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Take Your Seat At New Winsport Facility 

The rink boards are up. The ice is flooded. Now "Please Take Your Seat."

Weeks away from the puck drop to officially open WinSport Canada’s impressive international arena in the Athletic and Ice Complex at Canada Olympic Park, WinSport teamed up with Hockey Canada to launch a unique fundraising initiative coined, ‘Please Take Your Seat’ on Wednesday.
The creative campaign will give Canadians the opportunity to sponsor one of the 3,000 seats in the world-leading international arena, which will be the new home to Hockey Canada. Each personalized seat carries a donation price tag of $5,000. Tax receipts will be issued to each donor.
The funds generated from the seats will go towards completing construction of the state-of-the-art High-Performance Training Centre, which is the final piece of WinSport’s $220-million Athletic and Ice Complex and the core component to the organization’s vision of centralizing resources with construction of the Canadian Sport Institute. The Institute will allow athletes to access all of the resources needed to be fully prepared to win.
"We recognize not everyone can afford to invest millions of dollars in our goal of completing the Canadian Sport Institute, but we believe this gives more Canadians the opportunity to be directly connected to the home of Hockey Canada, while supporting the journey to the podium for all Canadian winter sport athletes," said Dan O’Neill, president and chief executive officer, WinSport Canada, who made the announcement while overlooking the new rink. "I am kicking off this campaign by personally sponsoring the first five seats, and I challenge other corporate Canadians to put their name on a seat and back our athletes too."
It took little time for O’Neill’s challenge to be heard. Three-time Olympic medallist, Cassie Campbell-Pascall, immediately responded by sponsoring two seats of her own while emcee’ing the media conference on the morning of WinSport’s 2011 Annual General Meeting.
"To have a permanent home where our national teams can train as a group, but more importantly in a environment surrounded by elite athletes in all sports, is a huge competitive advantage," said Campbell-Pascall. "The pursuit of excellence and medal performances at all levels is a common goal in sport. This facility will create more winners for Canada, and this fundraising initiative is a brilliant way to engage Canadians in the journey to the podium. I am proud to invest in our nation’s athletes."
In addition to having all contributors showcased with a name plaque on one of the seats in the new international rink, donors also will receive first opportunity to purchase tickets for all events at the arena, and will be honoured at a private event during the 2011-12 World Junior Hockey Championships.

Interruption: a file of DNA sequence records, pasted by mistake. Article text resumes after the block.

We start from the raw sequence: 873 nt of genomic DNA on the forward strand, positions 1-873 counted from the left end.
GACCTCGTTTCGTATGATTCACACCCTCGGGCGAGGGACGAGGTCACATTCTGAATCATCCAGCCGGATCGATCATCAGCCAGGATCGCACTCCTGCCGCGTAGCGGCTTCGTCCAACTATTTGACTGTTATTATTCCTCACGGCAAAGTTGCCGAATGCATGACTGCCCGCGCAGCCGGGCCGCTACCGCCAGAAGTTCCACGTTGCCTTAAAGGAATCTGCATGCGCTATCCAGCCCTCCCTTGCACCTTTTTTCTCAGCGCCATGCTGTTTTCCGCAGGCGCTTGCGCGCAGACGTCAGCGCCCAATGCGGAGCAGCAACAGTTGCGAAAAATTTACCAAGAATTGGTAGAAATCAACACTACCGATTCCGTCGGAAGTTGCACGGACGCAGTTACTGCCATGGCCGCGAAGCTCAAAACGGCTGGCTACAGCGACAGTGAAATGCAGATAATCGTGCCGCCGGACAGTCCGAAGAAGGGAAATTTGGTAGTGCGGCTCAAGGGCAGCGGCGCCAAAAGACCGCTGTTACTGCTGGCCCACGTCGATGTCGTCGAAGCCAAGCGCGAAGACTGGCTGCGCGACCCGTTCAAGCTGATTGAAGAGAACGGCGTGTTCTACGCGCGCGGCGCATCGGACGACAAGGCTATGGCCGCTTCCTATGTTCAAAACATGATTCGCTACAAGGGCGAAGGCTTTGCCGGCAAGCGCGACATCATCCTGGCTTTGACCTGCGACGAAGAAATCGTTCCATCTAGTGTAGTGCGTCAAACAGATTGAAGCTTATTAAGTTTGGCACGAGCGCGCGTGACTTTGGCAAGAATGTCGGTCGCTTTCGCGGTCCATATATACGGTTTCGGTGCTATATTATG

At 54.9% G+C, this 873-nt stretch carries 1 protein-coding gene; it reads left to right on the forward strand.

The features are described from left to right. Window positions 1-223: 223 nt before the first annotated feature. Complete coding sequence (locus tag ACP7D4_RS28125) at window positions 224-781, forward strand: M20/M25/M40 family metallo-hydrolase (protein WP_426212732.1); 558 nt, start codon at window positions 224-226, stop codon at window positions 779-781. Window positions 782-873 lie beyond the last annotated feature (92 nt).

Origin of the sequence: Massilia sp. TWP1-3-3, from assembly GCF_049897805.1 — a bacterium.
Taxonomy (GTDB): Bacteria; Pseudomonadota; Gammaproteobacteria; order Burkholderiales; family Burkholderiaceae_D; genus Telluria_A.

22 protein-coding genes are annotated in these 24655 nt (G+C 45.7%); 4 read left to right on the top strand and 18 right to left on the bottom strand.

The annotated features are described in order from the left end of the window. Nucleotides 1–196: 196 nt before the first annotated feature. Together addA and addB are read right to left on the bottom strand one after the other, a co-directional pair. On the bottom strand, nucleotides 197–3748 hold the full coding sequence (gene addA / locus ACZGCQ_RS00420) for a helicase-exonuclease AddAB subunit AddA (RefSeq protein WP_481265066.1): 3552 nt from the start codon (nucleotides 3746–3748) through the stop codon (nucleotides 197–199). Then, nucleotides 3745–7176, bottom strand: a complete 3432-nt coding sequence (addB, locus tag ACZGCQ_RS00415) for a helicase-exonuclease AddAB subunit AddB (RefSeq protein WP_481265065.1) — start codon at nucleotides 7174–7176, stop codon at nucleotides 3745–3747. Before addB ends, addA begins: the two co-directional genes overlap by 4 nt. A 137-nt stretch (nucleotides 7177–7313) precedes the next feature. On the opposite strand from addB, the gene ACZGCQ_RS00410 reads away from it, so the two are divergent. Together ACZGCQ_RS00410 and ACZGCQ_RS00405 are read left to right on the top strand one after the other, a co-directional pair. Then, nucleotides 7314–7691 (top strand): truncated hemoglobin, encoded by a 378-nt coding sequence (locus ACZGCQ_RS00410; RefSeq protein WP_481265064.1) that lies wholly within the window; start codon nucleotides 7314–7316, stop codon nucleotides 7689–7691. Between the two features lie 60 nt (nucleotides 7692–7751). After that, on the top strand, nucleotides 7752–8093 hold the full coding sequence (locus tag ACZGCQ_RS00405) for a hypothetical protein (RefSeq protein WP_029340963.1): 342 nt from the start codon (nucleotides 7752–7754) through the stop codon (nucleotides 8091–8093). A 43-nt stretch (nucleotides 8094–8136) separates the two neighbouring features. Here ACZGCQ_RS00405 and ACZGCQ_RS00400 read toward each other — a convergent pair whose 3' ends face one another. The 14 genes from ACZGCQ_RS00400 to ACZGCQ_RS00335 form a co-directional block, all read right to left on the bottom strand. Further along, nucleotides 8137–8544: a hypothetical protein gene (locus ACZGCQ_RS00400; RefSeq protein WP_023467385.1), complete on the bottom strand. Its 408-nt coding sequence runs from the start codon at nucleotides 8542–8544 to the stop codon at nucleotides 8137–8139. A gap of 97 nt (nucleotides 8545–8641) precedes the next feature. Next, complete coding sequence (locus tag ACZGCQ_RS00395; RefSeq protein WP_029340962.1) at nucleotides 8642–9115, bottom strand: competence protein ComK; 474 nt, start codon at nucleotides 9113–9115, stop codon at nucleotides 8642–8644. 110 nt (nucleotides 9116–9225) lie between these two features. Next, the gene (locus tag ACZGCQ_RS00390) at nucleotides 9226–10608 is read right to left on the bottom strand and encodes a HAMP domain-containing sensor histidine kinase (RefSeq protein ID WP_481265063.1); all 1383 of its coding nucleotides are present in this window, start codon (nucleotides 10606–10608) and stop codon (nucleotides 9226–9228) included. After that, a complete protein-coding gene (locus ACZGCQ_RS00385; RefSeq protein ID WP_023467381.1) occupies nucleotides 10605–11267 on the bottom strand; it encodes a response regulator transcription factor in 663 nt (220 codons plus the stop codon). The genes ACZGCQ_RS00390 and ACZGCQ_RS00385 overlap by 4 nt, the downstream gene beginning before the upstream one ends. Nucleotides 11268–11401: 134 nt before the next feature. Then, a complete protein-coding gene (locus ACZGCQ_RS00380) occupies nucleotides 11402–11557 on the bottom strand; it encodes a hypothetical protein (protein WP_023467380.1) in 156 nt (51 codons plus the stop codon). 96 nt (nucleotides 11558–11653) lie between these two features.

"I think this campaign is a great example of how centralizing services can have a direct impact on the success of all athletes, while also bringing Canadians closer to our sports," said Bob Nicholson, president, Hockey Canada. "We are proud to be working with WinSport on this initiative to raise the additional funding required to complete the High-Performance Training Centre, and are extremely excited to move into our new home this fall."
About WinSport Canada

The Canadian Winter Sport Institute provides world-class sport facilities where Canadian athletes can discover, develop and excel. WinSport Canada owns and operates Canada Olympic Park, the Bill Warren Training Centre in Canmore, the Beckie Scott High Performance Training Centre on Haig Glacier, and funds two-thirds of the operating costs of the Olympic Oval in Calgary. A not-for-profit organization, WinSport Canada supports national sport organizations, encourages educational opportunities and subsidizes the operation of unique training and recreational facilities used by the nation’s top athletes and the general public. For more information on WinSport Canada, please


Head Contact Rule Info 

Hockey Alberta would like to remind all of its members and participants that the new Head Contact Rule is in effect immediately for the 2011-12 hockey season.

"Safety of participants is always our number one priority and we feel the implementation of the Head Contact Rule will minimize the risk on the ice and help reduce the number of concussions and other serious injuries caused by head contact,” said Hockey Alberta General Manager, Rob Litwinski

The new rule is a zero tolerance measure for all head contact in minor, female, junior and senior hockey. The rule is as follows:

Minor and Female Hockey

•    A minor penalty shall be assessed for all accidental hits to the head, while a double minor penalty, or a major and game misconduct at the discretion of the referee based on the degree of violence of impact, shall be assessed for any intentional contact to the head.

Junior and Senior Hockey

•    A minor penalty and misconduct or a major penalty and a game misconduct shall be assessed for all checks to the head, at the discretion of the referee. A major penalty and a game misconduct, or match penalty, shall be assessed to any player who injures an opponent under this rule.

“This rule makes it clear that head contact is unacceptable and it is the responsibility of the referee to penalize a player who contacts an opponent above the shoulders,” said Hockey Alberta’s Referee-in-Chief, Curtis Nichols. “Anytime there’s a significant rule change, there is always a transition period while people adapt to the rule. We are asking coaches, fans, parents and players to fully support and embrace this rule during its implementation and understand its purpose is to create a safer environment on the ice for all participants.”   

The new Head Contact Rule was approved by Hockey Canada’s Board of Directors at the national governing body’s Annual General Meeting which was held in May in Calgary.